I mean, it’s not even close.
The Bible doesn’t present good as having an equal in evil, like they are two sides to the same coin. Evil is weaker, and though it causes it’s fair share of trouble, it is destined to lose.
There are countless Bible passages we could use to prove this, but one story illustrates it particularly well. It begins just a couple of years after the very first Christmas. Jesus, Lord and Saviour of all the world, is but a wee toddler living in Bethlehem.
This festive scene is the setting for a showdown. Who will win? Herod, a mighty and malicious king, or a small child who is just mastering the ability to put words into phrases.
It is a showdown between good and evil.
It begins with an angelic intervention. A heavenly messenger turns up, telling Joseph to ‘Rise, take the child and his mother and flee to Egypt . . .Herod is about to search for the child, to destroy him.’ (Matt 2:13, ESV). King Herod, a paranoid man at the best of times, has found out that Jesus has been born. Seeing him as a threat, he decides to hunt the boy down and kill him.
In desperation, Herod kills ‘all the male children in Bethlehem and in all that region who were two years or under.’ (Matt 2:16). This wasn’t out of character for this monster of a man. He was known to have killed his own wife, his mother-in-law, and three of his sons. He killed anyone and everyone who could possibly be a rival to his throne. Here, he uses his power to come down hard on a small child who he sees as a threat.
Joseph, Mary, and Jesus, are already out of there. They wait in Egypt until another angel informs them that Herod is dead. Fearing his equally brutal son, the small family settles in Nazareth, where they can live in peace.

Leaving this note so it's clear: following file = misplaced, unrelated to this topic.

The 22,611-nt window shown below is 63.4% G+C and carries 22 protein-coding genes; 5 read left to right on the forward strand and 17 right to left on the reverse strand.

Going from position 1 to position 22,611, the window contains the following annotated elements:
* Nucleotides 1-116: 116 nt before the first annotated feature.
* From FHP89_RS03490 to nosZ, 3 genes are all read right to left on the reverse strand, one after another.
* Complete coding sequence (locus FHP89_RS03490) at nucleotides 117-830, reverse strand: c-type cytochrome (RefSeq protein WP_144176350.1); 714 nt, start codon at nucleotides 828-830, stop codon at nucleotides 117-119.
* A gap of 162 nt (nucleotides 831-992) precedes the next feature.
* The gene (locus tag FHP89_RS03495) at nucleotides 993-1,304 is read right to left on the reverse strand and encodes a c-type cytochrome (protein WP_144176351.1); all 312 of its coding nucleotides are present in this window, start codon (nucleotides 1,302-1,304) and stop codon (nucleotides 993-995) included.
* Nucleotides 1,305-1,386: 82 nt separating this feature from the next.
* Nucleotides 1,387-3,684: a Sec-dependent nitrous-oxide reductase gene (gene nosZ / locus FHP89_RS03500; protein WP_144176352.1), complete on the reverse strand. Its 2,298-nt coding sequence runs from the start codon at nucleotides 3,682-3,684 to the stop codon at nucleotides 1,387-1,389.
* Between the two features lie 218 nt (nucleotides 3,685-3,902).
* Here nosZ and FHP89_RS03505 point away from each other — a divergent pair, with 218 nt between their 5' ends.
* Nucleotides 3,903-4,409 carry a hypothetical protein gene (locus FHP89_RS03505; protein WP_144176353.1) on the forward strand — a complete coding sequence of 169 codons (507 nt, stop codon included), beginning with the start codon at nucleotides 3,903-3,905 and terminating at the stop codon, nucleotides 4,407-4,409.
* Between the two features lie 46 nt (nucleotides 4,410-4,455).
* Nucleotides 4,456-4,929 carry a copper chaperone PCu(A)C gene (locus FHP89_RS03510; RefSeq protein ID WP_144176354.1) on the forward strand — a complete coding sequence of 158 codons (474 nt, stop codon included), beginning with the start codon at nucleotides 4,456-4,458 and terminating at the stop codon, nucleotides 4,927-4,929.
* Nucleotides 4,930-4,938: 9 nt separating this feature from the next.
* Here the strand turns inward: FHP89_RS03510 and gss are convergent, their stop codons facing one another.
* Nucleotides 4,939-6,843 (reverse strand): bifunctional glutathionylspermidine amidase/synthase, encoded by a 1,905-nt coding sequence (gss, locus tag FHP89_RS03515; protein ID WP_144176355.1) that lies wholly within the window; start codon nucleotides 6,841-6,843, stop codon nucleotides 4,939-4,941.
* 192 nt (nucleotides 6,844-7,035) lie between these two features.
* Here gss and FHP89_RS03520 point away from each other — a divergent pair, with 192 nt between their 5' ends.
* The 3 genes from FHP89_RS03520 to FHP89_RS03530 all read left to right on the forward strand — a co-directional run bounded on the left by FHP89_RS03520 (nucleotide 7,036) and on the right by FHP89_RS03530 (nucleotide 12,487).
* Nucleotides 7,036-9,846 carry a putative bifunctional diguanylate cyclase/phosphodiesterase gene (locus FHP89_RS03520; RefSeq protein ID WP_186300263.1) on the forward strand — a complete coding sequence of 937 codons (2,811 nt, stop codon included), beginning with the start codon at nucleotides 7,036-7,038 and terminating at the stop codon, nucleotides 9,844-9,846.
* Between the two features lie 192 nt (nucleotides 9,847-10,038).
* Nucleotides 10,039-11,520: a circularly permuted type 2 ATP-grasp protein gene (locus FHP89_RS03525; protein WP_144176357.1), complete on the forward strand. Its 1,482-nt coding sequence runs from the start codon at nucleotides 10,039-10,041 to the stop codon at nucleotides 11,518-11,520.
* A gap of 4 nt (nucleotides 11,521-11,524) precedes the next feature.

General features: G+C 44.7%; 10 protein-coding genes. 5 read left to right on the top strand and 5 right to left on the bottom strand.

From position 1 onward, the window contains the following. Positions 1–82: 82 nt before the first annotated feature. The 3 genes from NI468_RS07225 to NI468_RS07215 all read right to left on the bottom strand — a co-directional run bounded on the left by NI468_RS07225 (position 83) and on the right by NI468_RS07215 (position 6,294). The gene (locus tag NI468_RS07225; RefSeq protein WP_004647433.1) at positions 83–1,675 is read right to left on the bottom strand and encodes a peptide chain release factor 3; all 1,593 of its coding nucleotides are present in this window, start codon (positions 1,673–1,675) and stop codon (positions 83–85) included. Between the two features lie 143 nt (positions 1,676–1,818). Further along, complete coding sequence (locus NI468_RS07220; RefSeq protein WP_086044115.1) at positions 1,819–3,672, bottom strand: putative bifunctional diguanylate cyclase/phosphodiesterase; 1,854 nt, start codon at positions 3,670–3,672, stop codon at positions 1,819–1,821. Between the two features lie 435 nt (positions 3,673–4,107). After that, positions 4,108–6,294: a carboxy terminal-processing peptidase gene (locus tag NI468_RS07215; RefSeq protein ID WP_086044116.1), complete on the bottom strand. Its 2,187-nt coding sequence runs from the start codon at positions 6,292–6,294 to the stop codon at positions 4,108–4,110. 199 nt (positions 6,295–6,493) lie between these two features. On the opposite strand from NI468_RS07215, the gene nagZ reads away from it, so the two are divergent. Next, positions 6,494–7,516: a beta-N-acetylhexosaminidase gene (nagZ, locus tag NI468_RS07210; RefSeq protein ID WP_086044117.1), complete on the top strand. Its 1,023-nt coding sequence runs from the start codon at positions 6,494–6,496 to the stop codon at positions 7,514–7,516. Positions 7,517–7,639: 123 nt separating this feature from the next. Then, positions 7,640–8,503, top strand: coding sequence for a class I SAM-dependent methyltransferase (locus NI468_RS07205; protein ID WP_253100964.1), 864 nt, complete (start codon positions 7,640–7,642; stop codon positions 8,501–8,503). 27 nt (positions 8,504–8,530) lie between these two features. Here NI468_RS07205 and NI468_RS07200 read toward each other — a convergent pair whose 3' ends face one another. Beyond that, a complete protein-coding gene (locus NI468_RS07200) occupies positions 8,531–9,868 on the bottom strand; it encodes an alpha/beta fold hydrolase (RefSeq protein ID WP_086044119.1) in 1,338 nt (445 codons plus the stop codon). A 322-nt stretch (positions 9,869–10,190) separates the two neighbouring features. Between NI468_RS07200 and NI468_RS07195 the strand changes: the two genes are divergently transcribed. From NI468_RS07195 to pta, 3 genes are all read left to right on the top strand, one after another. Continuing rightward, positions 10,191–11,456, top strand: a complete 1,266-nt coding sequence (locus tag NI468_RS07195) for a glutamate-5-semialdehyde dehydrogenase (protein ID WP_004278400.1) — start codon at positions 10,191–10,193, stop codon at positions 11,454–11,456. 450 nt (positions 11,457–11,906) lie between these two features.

This isn’t a happy story, but it does teach us a lesson. Evil, armed with the power and might of royalty, could not prevail against a young couple and a toddler.
Good had proved to be more powerful than evil. To be more precise, God had proved to be more powerful than evil.
The way the Bible tells it, it’s not even close. When Jesus has to go to Egypt, the Bible says this:
This fulfilled what the Lord had spoken through the prophet: ‘I called my Son out of Egypt.’ (Matt 2:15, NLT)
Then, when Herod killed the young children of Bethlehem, it says:
Herod’s brutal action fulfilled what God has spoken through the prophet Jeremiah: ‘A cry was heard in Ramah – weeping and great mourning. Rachel weeps for her children. . . (Matt 2:17-18, NLT)
Finally, when the family journey to Nazareth, it tells us that,
This fulfilled what the prophets had said: ‘He will be called a Nazarene.’ (Matt 2:23, NLT)
This whole story, with its various ups and downs, was a fulfillment of predictions that had been made by prophets in the centuries before. Not only did Herod fail, but his failures, and Jesus’ successes, happened exactly how God had told his people they would.
In this passage, you have a vicious overwhelming force in opposition to Jesus. You have a young couple fleeing for their lives to a foreign land. You have a horrendous atrocity perpetrated by a cruel man. Yet, you also have the slow, steady, march of victory as God’s plan works out in precisely the manner that he promised.
Jesus’ mission, to come down and rescue this broken world, is working.
2020 is a bit of a mess. Within a few days of it kicking off, Australia was on fire. It just went downhill from there. Along with climate change, instability in global politics, and various issues relating to Brexit, we have been treated to a unique blend of coronavirus, economic depression, racism, and Eurovision being cancelled.
You can’t even smile at your neighbour in the street, since they can’t see your face under the mask. If you try, it just seems like you are staring blankly at them.
In this darkness, evil seems so powerful.
It will not win.
In Matthew 2, we meet Jesus on an unstoppable march towards victory. That march continues today, it continues tomorrow, and one day it will finally destroy all pain and suffering.
In this world we will suffer. From time to time, evil will seem like it has the upper hand. Let me assure you, it doesn’t.
For an informal bibliography, see page 2.